Court upholds Ohio law that shields sources of lethal-injection drugs
A U.S. circuit court has dismissed claims by several Ohio death-row inmates that a state law on capital punishment unconstitutionally conceals information from them. The November decision affirmed a lower court ruling that the prisoners had no standing because they couldn’t prove harm from the denial of information, The (Toledo) Blade reports.
Ohio suspended executions (by lethal injection) in January 2015 due to a lack of drugs used for them. Many pharmaceutical companies refuse to make or sell such drugs to states using them for executions. HB 663, signed into law by Gov. John Kasich in December 2014, shields drug suppliers (and the identity of people involved in the execution process) from public disclosure. The law took effect in March 2015. According to The Columbus Dispatch, Ohio currently plans to execute two prisoners on Jan. 12 using a trio of drugs: the anti-anxiety medication midazolam, the paralytic agent rocuronium bromide and potassium chloride (to stop the heart).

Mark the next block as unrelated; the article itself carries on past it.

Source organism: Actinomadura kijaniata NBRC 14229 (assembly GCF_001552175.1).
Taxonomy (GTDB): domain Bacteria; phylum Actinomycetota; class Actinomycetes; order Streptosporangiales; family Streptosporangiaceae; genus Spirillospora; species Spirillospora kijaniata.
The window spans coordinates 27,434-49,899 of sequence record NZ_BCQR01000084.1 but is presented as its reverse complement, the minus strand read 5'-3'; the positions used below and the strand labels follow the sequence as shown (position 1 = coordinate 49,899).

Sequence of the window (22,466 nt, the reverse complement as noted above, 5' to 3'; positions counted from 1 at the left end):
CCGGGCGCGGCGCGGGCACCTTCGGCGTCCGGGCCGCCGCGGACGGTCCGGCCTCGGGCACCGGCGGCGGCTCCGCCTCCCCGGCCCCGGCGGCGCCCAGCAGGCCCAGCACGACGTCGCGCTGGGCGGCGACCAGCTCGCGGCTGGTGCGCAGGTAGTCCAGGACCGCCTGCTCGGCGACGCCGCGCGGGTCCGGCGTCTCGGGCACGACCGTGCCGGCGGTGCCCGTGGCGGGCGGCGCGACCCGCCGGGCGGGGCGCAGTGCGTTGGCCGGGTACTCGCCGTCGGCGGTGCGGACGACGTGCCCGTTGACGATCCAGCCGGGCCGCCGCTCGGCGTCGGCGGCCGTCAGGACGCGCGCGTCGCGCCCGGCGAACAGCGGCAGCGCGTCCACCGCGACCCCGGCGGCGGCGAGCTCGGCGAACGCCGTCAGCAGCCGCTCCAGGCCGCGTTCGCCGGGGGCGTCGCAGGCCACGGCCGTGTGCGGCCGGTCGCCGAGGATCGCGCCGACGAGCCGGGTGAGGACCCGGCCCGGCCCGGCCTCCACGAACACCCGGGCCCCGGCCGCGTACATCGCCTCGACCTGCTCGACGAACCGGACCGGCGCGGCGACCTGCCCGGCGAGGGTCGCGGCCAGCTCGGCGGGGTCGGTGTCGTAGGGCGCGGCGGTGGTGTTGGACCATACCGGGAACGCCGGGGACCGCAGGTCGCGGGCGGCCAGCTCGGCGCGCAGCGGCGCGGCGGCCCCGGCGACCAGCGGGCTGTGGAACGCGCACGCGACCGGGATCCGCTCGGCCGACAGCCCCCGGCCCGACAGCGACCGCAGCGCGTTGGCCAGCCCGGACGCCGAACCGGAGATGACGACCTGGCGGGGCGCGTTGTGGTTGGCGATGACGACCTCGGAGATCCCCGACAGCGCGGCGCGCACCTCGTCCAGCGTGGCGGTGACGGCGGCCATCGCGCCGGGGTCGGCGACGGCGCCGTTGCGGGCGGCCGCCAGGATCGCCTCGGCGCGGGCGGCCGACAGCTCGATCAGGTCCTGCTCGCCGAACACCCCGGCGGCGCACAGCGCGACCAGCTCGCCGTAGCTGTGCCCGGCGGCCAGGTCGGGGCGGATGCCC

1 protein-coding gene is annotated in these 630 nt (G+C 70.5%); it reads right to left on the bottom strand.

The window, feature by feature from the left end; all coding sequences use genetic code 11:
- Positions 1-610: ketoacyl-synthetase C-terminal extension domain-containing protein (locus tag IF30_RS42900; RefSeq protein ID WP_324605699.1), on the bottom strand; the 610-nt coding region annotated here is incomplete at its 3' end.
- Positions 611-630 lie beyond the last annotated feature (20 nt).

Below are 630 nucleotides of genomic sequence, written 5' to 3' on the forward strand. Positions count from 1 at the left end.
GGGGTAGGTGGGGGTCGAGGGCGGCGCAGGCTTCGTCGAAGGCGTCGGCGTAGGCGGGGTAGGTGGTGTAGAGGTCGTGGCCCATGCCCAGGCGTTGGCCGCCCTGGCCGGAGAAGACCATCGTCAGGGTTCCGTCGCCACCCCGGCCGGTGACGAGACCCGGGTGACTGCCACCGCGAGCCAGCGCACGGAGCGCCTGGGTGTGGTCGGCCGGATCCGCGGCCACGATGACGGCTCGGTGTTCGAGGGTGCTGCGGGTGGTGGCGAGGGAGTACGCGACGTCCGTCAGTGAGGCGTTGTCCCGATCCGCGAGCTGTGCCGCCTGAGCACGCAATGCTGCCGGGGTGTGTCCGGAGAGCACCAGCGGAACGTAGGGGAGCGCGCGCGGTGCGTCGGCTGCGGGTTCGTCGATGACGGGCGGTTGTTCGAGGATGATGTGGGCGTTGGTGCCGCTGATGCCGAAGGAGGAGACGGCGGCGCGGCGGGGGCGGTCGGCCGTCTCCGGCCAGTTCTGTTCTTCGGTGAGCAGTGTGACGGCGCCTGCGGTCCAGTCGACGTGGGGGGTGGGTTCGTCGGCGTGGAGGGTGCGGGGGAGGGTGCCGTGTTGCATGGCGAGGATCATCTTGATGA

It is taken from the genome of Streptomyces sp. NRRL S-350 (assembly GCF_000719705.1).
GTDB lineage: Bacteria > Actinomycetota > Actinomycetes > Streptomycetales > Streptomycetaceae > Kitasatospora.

Along with Ohio, Midwestern states with the death penalty are Indiana, Kansas, Nebraska and South Dakota.
|Stateline Midwest: November 2016||3.45 MB|